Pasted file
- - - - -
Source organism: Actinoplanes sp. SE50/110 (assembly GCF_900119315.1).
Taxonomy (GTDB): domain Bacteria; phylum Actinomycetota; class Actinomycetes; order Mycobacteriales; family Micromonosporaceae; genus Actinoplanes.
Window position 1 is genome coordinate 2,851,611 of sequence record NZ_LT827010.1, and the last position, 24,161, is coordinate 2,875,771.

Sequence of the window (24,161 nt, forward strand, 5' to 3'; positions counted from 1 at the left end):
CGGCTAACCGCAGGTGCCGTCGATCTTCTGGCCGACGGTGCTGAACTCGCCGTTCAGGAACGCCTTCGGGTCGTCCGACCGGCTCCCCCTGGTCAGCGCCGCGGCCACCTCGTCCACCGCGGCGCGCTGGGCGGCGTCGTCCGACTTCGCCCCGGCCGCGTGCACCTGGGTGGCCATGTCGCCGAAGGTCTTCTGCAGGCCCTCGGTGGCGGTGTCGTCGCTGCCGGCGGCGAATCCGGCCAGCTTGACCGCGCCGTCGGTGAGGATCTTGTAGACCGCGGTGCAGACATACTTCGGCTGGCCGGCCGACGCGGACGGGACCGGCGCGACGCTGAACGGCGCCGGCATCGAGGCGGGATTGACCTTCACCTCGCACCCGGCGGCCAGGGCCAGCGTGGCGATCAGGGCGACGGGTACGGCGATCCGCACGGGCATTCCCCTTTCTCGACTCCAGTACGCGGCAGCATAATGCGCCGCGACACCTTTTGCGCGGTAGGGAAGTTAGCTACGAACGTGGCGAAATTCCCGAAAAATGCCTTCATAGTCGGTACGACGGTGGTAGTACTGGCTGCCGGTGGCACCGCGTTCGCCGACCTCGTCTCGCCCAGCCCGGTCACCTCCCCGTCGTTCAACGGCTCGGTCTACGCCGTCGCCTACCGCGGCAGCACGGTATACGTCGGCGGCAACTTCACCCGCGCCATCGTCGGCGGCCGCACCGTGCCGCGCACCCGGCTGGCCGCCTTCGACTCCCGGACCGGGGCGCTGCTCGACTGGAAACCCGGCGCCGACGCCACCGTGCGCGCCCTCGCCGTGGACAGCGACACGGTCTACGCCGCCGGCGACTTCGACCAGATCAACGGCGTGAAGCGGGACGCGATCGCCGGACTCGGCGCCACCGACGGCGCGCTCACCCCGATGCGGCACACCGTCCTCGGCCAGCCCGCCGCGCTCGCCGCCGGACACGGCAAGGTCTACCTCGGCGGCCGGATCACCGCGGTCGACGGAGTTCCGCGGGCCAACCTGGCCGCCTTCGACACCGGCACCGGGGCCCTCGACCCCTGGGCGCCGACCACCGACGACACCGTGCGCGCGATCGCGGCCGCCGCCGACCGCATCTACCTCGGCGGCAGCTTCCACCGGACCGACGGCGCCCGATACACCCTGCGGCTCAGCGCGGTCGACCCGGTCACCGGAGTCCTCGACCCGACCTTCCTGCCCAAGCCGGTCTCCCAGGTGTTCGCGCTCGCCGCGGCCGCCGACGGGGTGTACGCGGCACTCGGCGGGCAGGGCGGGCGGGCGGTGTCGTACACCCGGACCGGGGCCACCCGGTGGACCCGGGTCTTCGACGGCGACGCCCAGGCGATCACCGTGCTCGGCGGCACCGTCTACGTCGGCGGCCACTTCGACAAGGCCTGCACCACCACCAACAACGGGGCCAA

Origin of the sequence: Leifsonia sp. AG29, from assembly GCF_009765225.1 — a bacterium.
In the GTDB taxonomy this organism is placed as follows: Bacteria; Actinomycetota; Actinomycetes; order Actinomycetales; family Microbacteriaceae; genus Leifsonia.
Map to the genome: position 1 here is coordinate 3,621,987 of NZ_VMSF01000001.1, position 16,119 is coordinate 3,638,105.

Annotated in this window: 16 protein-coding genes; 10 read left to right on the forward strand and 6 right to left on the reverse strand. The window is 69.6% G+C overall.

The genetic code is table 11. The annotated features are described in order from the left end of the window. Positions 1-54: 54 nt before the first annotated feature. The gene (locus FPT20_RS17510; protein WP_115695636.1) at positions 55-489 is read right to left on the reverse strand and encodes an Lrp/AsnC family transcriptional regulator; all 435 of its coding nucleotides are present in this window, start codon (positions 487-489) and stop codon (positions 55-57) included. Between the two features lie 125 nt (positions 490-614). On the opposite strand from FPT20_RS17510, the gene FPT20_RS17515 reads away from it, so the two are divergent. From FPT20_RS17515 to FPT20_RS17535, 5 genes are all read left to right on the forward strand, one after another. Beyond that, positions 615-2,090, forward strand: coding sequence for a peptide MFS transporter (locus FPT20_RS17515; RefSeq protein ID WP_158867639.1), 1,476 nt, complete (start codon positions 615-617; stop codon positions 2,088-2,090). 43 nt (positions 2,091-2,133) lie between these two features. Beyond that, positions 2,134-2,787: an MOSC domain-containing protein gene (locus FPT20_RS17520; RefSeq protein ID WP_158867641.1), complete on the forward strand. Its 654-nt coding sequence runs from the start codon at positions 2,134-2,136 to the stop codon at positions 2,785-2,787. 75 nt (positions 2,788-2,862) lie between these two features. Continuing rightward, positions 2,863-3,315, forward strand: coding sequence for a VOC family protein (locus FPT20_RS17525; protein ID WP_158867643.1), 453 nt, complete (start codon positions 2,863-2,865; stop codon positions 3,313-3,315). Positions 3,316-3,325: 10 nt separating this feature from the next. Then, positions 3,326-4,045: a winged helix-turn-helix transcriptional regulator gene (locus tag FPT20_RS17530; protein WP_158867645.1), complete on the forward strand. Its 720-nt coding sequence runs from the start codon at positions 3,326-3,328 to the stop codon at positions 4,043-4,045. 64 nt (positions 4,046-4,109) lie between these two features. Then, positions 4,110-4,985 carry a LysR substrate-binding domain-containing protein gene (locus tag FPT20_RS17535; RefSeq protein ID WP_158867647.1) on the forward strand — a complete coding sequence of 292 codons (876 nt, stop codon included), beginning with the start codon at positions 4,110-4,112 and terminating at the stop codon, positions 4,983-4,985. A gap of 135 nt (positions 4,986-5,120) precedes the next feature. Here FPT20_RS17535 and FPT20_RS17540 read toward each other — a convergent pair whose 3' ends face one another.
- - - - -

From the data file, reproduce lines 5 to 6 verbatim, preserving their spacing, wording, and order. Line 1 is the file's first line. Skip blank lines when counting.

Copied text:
CGGCTAACCGCAGGTGCCGTCGATCTTCTGGCCGACGGTGCTGAACTCGCCGTTCAGGAACGCCTTCGGGTCGTCCGACCGGCTCCCCCTGGTCAGCGCCGCGGCCACCTCGTCCACCGCGGCGCGCTGGGCGGCGTCGTCCGACTTCGCCCCGGCCGCGTGCACCTGGGTGGCCATGTCGCCGAAGGTCTTCTGCAGGCCCTCGGTGGCGGTGTCGTCGCTGCCGGCGGCGAATCCGGCCAGCTTGACCGCGCCGTCGGTGAGGATCTTGTAGACCGCGGTGCAGACATACTTCGGCTGGCCGGCCGACGCGGACGGGACCGGCGCGACGCTGAACGGCGCCGGCATCGAGGCGGGATTGACCTTCACCTCGCACCCGGCGGCCAGGGCCAGCGTGGCGATCAGGGCGACGGGTACGGCGATCCGCACGGGCATTCCCCTTTCTCGACTCCAGTACGCGGCAGCATAATGCGCCGCGACACCTTTTGCGCGGTAGGGAAGTTAGCTACGAACGTGGCGAAATTCCCGAAAAATGCCTTCATAGTCGGTACGACGGTGGTAGTACTGGCTGCCGGTGGCACCGCGTTCGCCGACCTCGTCTCGCCCAGCCCGGTCACCTCCCCGTCGTTCAACGGCTCGGTCTACGCCGTCGCCTACCGCGGCAGCACGGTATACGTCGGCGGCAACTTCACCCGCGCCATCGTCGGCGGCCGCACCGTGCCGCGCACCCGGCTGGCCGCCTTCGACTCCCGGACCGGGGCGCTGCTCGACTGGAAACCCGGCGCCGACGCCACCGTGCGCGCCCTCGCCGTGGACAGCGACACGGTCTACGCCGCCGGCGACTTCGACCAGATCAACGGCGTGAAGCGGGACGCGATCGCCGGACTCGGCGCCACCGACGGCGCGCTCACCCCGATGCGGCACACCGTCCTCGGCCAGCCCGCCGCGCTCGCCGCCGGACACGGCAAGGTCTACCTCGGCGGCCGGATCACCGCGGTCGACGGAGTTCCGCGGGCCAACCTGGCCGCCTTCGACACCGGCACCGGGGCCCTCGACCCCTGGGCGCCGACCACCGACGACACCGTGCGCGCGATCGCGGCCGCCGCCGACCGCATCTACCTCGGCGGCAGCTTCCACCGGACCGACGGCGCCCGATACACCCTGCGGCTCAGCGCGGTCGACCCGGTCACCGGAGTCCTCGACCCGACCTTCCTGCCCAAGCCGGTCTCCCAGGTGTTCGCGCTCGCCGCGGCCGCCGACGGGGTGTACGCGGCACTCGGCGGGCAGGGCGGGCGGGCGGTGTCGTACACCCGGACCGGGGCCACCCGGTGGACCCGGGTCTTCGACGGCGACGCCCAGGCGATCACCGTGCTCGGCGGCACCGTCTACGTCGGCGGCCACTTCGACAAGGCCTGCACCACCACCAACAACGGGGCCAA

Origin of the sequence: Leifsonia sp. AG29, from assembly GCF_009765225.1 — a bacterium.